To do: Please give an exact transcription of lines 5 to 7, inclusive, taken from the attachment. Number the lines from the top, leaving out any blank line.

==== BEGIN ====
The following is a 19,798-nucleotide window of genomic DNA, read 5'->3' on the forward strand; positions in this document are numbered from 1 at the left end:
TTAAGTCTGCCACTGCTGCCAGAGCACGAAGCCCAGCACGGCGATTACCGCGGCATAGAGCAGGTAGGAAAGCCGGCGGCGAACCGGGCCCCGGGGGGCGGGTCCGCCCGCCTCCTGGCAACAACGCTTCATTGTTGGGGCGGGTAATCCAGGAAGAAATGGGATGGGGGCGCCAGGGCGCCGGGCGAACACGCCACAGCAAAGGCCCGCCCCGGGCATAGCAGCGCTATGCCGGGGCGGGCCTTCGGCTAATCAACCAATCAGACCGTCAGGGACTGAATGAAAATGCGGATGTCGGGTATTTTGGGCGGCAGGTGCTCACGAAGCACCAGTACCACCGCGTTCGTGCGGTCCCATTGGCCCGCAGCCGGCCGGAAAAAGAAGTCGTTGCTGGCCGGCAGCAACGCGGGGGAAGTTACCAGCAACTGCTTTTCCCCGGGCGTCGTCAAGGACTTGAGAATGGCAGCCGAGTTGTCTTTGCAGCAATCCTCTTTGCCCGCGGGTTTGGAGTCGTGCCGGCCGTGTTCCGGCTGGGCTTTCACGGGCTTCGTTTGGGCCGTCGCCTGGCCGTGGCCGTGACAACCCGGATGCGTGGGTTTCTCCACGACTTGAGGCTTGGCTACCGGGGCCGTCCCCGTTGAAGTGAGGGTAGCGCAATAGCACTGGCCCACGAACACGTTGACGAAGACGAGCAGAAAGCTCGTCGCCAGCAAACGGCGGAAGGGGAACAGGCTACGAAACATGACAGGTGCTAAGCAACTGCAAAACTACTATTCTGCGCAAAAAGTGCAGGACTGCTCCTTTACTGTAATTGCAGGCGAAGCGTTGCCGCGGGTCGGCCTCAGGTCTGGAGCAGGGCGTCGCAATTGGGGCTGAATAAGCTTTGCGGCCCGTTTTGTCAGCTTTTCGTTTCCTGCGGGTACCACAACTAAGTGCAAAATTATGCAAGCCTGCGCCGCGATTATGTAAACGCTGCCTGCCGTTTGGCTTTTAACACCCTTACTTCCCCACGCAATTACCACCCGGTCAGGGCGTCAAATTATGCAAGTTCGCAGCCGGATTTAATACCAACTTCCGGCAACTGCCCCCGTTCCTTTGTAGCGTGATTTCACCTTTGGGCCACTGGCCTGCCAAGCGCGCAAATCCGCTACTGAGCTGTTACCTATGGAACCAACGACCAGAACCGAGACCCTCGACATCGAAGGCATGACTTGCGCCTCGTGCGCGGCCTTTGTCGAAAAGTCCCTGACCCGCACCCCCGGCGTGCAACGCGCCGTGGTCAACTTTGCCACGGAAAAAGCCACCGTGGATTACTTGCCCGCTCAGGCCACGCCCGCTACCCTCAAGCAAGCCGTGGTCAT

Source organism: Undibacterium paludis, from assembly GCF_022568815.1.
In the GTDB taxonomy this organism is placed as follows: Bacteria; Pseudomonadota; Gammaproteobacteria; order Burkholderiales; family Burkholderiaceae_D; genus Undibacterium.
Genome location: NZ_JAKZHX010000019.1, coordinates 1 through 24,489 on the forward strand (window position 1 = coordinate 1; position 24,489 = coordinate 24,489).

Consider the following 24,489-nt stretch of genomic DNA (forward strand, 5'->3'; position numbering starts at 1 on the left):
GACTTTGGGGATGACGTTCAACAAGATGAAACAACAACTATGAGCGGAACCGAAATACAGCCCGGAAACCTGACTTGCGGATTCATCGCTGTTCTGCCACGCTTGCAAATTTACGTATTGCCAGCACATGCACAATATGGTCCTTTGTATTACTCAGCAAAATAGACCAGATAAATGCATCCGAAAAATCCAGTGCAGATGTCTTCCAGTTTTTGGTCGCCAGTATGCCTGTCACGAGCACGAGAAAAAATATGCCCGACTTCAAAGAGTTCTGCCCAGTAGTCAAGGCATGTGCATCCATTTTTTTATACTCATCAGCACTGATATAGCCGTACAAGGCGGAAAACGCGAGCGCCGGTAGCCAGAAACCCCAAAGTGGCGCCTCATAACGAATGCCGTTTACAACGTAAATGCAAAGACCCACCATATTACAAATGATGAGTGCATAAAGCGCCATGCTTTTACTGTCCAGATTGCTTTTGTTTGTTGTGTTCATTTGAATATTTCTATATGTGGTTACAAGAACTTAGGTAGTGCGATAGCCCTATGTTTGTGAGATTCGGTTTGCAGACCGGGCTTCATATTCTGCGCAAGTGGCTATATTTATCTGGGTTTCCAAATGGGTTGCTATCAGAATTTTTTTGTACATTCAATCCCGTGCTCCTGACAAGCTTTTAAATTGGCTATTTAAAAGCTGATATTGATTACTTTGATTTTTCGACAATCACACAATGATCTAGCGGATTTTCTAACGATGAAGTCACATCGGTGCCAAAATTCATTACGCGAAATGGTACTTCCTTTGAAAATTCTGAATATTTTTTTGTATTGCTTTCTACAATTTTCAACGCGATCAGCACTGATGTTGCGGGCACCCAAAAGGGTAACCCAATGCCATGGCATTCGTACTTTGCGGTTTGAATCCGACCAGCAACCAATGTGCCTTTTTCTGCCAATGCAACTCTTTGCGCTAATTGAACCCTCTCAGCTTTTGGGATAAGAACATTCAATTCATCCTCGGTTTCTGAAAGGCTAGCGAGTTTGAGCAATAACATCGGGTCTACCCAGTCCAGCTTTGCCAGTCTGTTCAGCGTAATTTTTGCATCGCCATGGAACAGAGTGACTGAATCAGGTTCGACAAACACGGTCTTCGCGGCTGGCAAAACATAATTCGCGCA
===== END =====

Genome location: NZ_JAKZHX010000019.1, coordinates 1 through 24,489 on the forward strand (window position 1 = coordinate 1; position 24,489 = coordinate 24,489).

Consider the following 24,489-nt stretch of genomic DNA (forward strand, 5'->3'; position numbering starts at 1 on the left):
GACTTTGGGGATGACGTTCAACAAGATGAAACAACAACTATGAGCGGAACCGAAATACAGCCCGGAAACCTGACTTGCGGATTCATCGCTGTTCTGCCACGCTTGCAAATTTACGTATTGCCAGCACATGCACAATATGGTCCTTTGTATTACTCAGCAAAATAGACCAGATAAATGCATCCGAAAAATCCAGTGCAGATGTCTTCCAGTTTTTGGTCGCCAGTATGCCTGTCACGAGCACGAGAAAAAATATGCCCGACTTCAAAGAGTTCTGCCCAGTAGTCAAGGCATGTGCATCCATTTTTTTATACTCATCAGCACTGATATAGCCGTACAAGGCGGAAAACGCGAGCGCCGGTAGCCAGAAACCCCAAAGTGGCGCCTCATAACGAATGCCGTTTACAACGTAAATGCAAAGACCCACCATATTACAAATGATGAGTGCATAAAGCGCCATGCTTTTACTGTCCAGATTGCTTTTGTTTGTTGTGTTCATTTGAATATTTCTATATGTGGTTACAAGAACTTAGGTAGTGCGATAGCCCTATGTTTGTGAGATTCGGTTTGCAGACCGGGCTTCATATTCTGCGCAAGTGGCTATATTTATCTGGGTTTCCAAATGGGTTGCTATCAGAATTTTTTTGTACATTCAATCCCGTGCTCCTGACAAGCTTTTAAATTGGCTATTTAAAAGCTGATATTGATTACTTTGATTTTTCGACAATCACACAATGATCTAGCGGATTTTCTAACGATGAAGTCACATCGGTGCCAAAATTCATTACGCGAAATGGTACTTCCTTTGAAAATTCTGAATATTTTTTTGTATTGCTTTCTACAATTTTCAACGCGATCAGCACTGATGTTGCGGGCACCCAAAAGGGTAACCCAATGCCATGGCATTCGTACTTTGCGGTTTGAATCCGACCAGCAACCAATGTGCCTTTTTCTGCCAATGCAACTCTTTGCGCTAATTGAACCCTCTCAGCTTTTGGGATAAGAACATTCAATTCATCCTCGGTTTCTGAAAGGCTAGCGAGTTTGAGCAATAACATCGGGTCTACCCAGTCCAGCTTTGCCAGTCTGTTCAGCGTAATTTTTGCATCGCCATGGAACAGAGTGACTGAATCAGGTTCGACAAACACGGTCTTCGCGGCTGGCAAAACATAATTCGCGCA